Add money to your wallet by fighting food waste

Studies show that the average family wastes $1,000 to $2,000 of their food budget each year. With a little thought and planning, you can take that money from the garbage can to your wallet.

How much food does your family waste? Studies show that the average family of four wastes $1,000-$2,000 of their food budget each year. With a little thought and planning you can take that money out of the garbage can and put it into your wallet! Here’s how:

Don’t let food spoil:

  • Buy only the amount of fresh fruits and vegetables your family can use before they go bad. Usually this is what you can eat within three to five days.
  • Refrigerate leftovers promptly, right after you eat. Divide a warm pan of soup or casserole into shallow containers no more than 2 inches high, and refrigerate.
  • Refrigerate wisely. Store fruits and vegetables in plastic bags that have a few holes poked in them. The plastic will keep in some moisture but the holes will let your produce breathe, so it stays fresh longer. The crisper drawer in your refrigerator is designed to hold produce at the right temperature and humidity so that it lasts longer. This is true for the meat drawer, as well. Whole onions and potatoes are best left out and not refrigerated
  • Wash fruits and vegetables veggies right before you use them; otherwise added moisture adds to spoilage.

Use what you have:

  • Plan meals around the foods you have in your house. Look at cookbooks or websites to get ideas.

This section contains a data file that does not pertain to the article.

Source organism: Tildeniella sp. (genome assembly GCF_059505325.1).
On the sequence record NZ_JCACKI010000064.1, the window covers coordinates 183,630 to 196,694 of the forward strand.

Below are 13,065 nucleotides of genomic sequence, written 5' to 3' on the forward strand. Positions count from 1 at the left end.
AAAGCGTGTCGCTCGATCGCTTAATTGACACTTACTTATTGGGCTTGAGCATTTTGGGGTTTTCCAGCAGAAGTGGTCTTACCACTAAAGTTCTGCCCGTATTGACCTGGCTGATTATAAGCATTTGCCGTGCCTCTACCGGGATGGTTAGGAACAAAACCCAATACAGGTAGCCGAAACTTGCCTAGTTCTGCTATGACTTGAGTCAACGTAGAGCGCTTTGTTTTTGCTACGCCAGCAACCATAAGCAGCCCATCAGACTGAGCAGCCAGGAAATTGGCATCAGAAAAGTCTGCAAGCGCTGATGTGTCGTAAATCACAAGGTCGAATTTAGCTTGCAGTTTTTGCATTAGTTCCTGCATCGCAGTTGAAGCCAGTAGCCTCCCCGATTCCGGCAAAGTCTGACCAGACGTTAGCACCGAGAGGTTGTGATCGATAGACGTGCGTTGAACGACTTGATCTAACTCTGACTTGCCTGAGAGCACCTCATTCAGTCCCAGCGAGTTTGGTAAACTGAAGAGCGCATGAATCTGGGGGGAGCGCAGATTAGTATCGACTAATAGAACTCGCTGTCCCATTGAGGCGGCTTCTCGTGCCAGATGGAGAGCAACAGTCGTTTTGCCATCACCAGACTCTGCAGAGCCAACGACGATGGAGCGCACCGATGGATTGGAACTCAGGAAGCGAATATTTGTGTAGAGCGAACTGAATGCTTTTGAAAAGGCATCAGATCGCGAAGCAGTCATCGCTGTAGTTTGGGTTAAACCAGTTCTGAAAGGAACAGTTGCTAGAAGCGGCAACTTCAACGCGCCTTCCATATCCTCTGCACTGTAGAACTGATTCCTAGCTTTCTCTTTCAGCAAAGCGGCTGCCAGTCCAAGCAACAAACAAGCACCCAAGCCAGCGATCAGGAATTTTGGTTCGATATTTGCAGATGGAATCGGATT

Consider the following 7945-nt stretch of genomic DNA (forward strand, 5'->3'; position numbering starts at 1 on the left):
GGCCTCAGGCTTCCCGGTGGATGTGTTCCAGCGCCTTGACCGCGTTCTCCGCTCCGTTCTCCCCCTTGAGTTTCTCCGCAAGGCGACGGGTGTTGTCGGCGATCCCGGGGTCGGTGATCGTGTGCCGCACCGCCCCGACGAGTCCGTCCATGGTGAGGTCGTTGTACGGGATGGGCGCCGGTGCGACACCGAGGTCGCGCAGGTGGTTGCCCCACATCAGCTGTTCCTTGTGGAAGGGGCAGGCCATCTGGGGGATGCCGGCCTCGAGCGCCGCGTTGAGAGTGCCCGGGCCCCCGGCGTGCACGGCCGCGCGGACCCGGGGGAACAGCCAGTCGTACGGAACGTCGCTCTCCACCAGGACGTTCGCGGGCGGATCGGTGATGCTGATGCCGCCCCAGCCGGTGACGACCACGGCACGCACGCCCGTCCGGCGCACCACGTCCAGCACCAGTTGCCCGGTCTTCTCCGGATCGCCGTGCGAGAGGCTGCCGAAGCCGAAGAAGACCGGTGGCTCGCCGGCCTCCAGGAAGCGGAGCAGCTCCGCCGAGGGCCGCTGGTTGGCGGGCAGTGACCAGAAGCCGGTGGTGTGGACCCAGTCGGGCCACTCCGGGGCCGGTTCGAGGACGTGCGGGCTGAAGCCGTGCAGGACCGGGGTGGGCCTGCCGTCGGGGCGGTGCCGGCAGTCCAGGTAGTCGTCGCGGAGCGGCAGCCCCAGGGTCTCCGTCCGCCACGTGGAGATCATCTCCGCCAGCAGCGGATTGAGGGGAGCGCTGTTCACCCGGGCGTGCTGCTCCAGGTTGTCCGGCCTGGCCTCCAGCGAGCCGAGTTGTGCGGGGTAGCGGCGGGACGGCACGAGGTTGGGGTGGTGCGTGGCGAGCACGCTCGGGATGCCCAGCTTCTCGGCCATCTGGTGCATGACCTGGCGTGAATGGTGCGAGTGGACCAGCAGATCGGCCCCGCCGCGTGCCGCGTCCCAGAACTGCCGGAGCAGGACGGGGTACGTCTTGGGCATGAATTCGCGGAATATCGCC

• Find uses for food that may spoil, or for less-than-perfect food. For example, if you have too much milk you can make pudding. If you have too many oranges, make orange “smiles” for a snack. Use bread that is a bit hard to make French toast. Using softer vegetables in a pot of soup or stir-fry may hit the spot and prevent waste.
  • Don’t let your food linger in plastic ‘caskets’. Make it a habit to scan your refrigerator daily and the freezer weekly to see what has to be used before it spoils or becomes too old for you to want to eat.
  • Freeze food you can’t use before it spoils. Just about anything can be frozen when properly wrapped. Store leftover vegetables in freezer bags and add more as they are available. You can use them for soup when you need them.

Plan your purchases:

  • Look at store sales and plan your meals around them. If chicken is on sale use it in several meals during the week. Pair it with other foods, like vegetables and grains, that are also on sale or that you already have.
  • Make a list. Every minute you are in a store costs you more money. Know what you will purchase when you get to the store. Allow yourself leeway if an unexpected sale comes up, but otherwise stick to your list.

For more information on food budgeting, food safety, and other issues of interest to Michigan families, contact a Michigan State University Extension educator in your area.

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